Enhanced penalty means up to 50 years for aggravated assault
GILLETTE — A man accused of trying to hit a man over the head with a crowbar has been convicted of aggravated assault and battery.
But an additional habitual criminal enhancement means that Brennan Tomas Baker, 30, will spend 10 to 50 years in prison.
It took a jury 34 minutes to convict him of the crime Thursday after a two-day trial in 6th Judicial District Court.
A surveillance video shows that during an altercation in a parking lot on South Douglas Highway on Oct. 11, Baker waited in his car for the victim to leave the coffee shop. When the man left and headed toward his van, Baker drove toward him, got out and headed at him.
Baker reportedly raised a crowbar with both hands and swung it at the man, narrowly missing his head but hitting his arms, which the man had raised defensively.
Police said Baker twice aimed for the man’s head and counted him making 10 swings at the man. The man had cuts and swelling on his left arm and hand.
Baker is considered a habitual criminal because the aggravated assault and battery is a violent felony and because he had two other felony convictions for burglary in Campbell County from 2019 cases.
Sentencing will be in about 75 days.
Black bear euthanized in Sheridan after second capture in three weeks
SHERIDAN — Wyoming Game and Fish Department wildlife managers euthanized a two-year-old male black bear on Monday morning after capturing it along Big Goose Creek between the 8th and 11th street bridges.
Personnel had responded to multiple reports of a bear in the north area of town for more than a week, but previous attempts to immobilize or trap it were unsuccessful.
Based on information from an ear tag, this bear was previously captured in Sheridan on June 20 near the Holly Sugar building off Sugarland Drive. It was released that day in the Bighorn National Forest.
“Unfortunately, after the relocation attempt, the bear returned within approximately ten days and we had no further management options,” said Tim Thomas, Sheridan Wildlife Biologist. “Because it traveled more than 30 miles through quality bear habitat, showed no aversion to being in a residential setting and had received several food rewards of residential garbage in recent days, the decision was made to euthanize it.
"Relocating bears is our preferred management option when possible, but as we see in cases like this, bears will sometimes travel long distances to return to where they were captured and the relocation effort is unsuccessful. This is a very dry year and bears are likely roaming more widely in their search for natural foods.”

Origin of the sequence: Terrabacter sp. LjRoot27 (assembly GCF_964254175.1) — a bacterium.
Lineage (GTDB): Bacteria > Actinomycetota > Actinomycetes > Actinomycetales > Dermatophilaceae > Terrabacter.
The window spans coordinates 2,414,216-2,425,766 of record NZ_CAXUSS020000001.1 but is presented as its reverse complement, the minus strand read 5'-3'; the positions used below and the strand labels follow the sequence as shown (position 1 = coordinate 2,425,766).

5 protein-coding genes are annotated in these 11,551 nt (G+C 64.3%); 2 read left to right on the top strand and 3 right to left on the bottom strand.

Man gets 8-10 years for thefts
CODY — A local man has been sentenced to 8-10 years in prison for his role in at least 16 auto burglaries in Cody and six break-ins at a storage unit complex in Powell.
Bryan Nihei, 31, was sentenced by Judge Bill Simpson on May 18 and was also assessed $3,749 in restitution as part of a guilty plea agreement.
Nihei has been connected to a series of thefts that occurred in Cody and Powell through December and January last winter.
A total of 27 auto burglaries occurred that were possibly connected to Nihei.
The first four auto burglaries started in mid-December, when Nihei breached vehicles in the County Road 2AB area of Cody and stole binoculars and a few wallets.
Cody police were able to connect Nihei with 13 auto burglaries, including a string of nine vehicles broken into early Jan. 29.
The Park County Sheriff’s Office received a report of 10 storage units broken into at Dash Storage, with items including jewelry and a 7mm Remington rifle stolen.
In the investigation, Nihei admitted to living out of his storage unit at the facility.
Nihei was initially charged with 21 felonies but only ended up being charged with one count for burglary. Those charges were dismissed with prejudice.
In a separate case, Nihei was sentenced to 2.5-5 years in prison in Big Horn County in May for theft of $3,685 in rare coins. He will serve this sentence concurrently and must also pay $3,000 in court fines and $3,658 in restitution.
Yellowstone Regional Airport aims to get bigger aircraft
CODY — Yellowstone Regional Airport is making a commitment to attracting larger commercial jets to its runway with the recent purchase of equipment specifically made to work on the bigger and more reliable planes.
The $314,715 purchase for three pieces of ground equipment from AERO Specialties will now allow the airport to facilitate 70-passenger Embraer E175s, and even planes as large as a Boeing 737, on its runway.
“All together, they just provide better service,” said Aaron Buck, YRA general manager.
Currently, YRA can only serve the smaller and mostly outdated Bombardier CRJ 200s and the larger, but also outdated CRJ 700 jets. Not only do CRJ 200s, which make up the vast majority of YRA flights, carry fewer people, but Buck said they are also outdated and riddled with maintenance issues that delay and sometimes cause cancelled flights.
By acquiring the equipment, the airport could bring in more passengers and offer them better service.
The E175s tend to garner higher-level air flight crews as well, said YRA Board Member Bucky Hall at a June 9 meeting. Less experienced pilots have more restrictive caps on the amount of hours they can fly in one day.
The three new machines purchased by the airport include an Aircraft Start that initiates the plane’s engines, a GPU power mount that gives a plane power without having to be turned on, and a tug that can push the plane away from the terminal to avoid engine blasts on the terminal building.
Buck said the equipment will arrive by Sept. 1 and will be put to use shortly thereafter.